Water Works Park: Centered on a 4-acre site overlooking St. Anthony Falls on the west side, this project will create opportunities for active recreation where kids and adults can touch the water and explore mill ruins.
Scherer Park: The site of a lumberyard recently acquired just north of the Plymouth Avenue Bridge, this new park will include a restored river island with a beach for sunbathing and perhaps swimming.
Fairview Park Expansion: A land bridge over Interstate-94 in Fairview Park between 26th to 28th streets has been proposed to reconnect North Minneapolis with the riverfront, providing low-income communities access to the Mississippi with a pier and overlook.
The Upper Harbor Terminal: This city-owned facility will close next year, creating the chance to restore 6-8 acres of wetlands and to redevelop the facility.
Our very own national park
A 72-mile stretch of the river flowing through the heart of the Twin Cities became a national park in 1988 thanks to bipartisan legislation introduced by then-Sen. Dave Durenberger and the late Rep. Bruce Vento. The Mississippi National River and Recreation Area (MNRRA) encompasses the river itself, nine islands and 27 acres onshore at the Coldwater spring site south of Minnehaha Park.
The Park Service plays an active role protecting natural assets and promoting cultural amenities throughout the river corridor. In addition to the popular river visitors’ center in St. Paul’s Science Museum, its “Bike with a Ranger” 3-hour interpretative tours get families connected to the river at various waterfront locations. And more than 50,000 local students have ventured out on the river in classes conducted on paddlewheel boats and 10-person voyageur canoes.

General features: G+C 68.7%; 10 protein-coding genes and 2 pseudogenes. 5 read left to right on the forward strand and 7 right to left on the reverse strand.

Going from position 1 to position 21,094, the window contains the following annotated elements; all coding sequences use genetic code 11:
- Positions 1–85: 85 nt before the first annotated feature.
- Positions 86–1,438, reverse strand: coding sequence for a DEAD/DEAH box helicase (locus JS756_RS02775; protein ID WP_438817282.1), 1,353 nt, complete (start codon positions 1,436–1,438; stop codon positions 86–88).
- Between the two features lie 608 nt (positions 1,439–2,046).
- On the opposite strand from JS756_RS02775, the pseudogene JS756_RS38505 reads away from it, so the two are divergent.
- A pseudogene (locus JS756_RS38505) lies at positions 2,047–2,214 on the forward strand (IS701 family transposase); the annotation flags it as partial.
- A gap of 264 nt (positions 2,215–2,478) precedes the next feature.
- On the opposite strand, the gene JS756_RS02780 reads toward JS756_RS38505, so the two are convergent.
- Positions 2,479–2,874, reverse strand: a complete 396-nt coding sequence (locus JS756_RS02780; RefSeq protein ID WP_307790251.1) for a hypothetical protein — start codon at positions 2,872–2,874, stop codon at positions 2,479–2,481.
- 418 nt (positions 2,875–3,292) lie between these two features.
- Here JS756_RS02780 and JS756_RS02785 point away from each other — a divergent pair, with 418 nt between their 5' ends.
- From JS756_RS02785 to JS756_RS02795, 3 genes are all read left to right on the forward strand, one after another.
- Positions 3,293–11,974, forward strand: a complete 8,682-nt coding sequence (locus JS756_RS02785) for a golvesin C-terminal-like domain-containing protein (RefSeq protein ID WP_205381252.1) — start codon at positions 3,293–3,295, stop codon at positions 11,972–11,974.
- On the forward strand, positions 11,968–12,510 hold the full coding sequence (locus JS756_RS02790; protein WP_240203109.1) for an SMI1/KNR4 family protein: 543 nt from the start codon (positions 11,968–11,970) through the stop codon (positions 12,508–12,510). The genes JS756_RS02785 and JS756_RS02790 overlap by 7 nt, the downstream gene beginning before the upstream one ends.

“They’re terrified at first because few of them have much experience with nature,” says National Park ranger David Wiggins who leads canoe classes for middle-school students in partnership with the Wilderness Inquiry outdoor education organization. “Out on the river, we tell them this belongs to all of you, it’s a commons. Kids get that and you can see the transformation, especially for those who may live in tiny apartments and feel they don’t have much. It gives them a new sense of their relationship in the community.”
Wiggins is exploring other ideas on how to connect local residents and visitors to the river in partnership with the city of Minneapolis, the University of Minnesota and the Minnesota Historical Society. These ideas include:
- Opening up access to a web of tunnels that run underneath St. Anthony Falls.
- Launching taxi canoes between Boom Island across the river to the mouth of Basset Creek, which flows underground through the North Loop neighborhood.
- Establishing an interpretative site in the historic limestone structure (once housing Fuji-Ya restaurant) overlooking the falls, which could offer traditional foods and crafts of the native people who lived on the Mississippi before white settlement.
- Offering one-hour tours of the Fort Snelling riverfront for passengers landing or changing planes at the MSP airport.
- Creating new recreational opportunities if the lock at the St. Anthony Falls dam is closed to prevent Asian carp from migrating upstream. The gorge could become a top-flight destination for paddlers and boaters.
Jay Walljasper writes, speaks and consults about urban and community issues. He is author of the” Great Neighborhood Book” and “All That We Share: A Field Guide to the Commons.”
Friday: The Mississippi’s strategic importance to MSP does not stop as it flows south to Lake Pepin.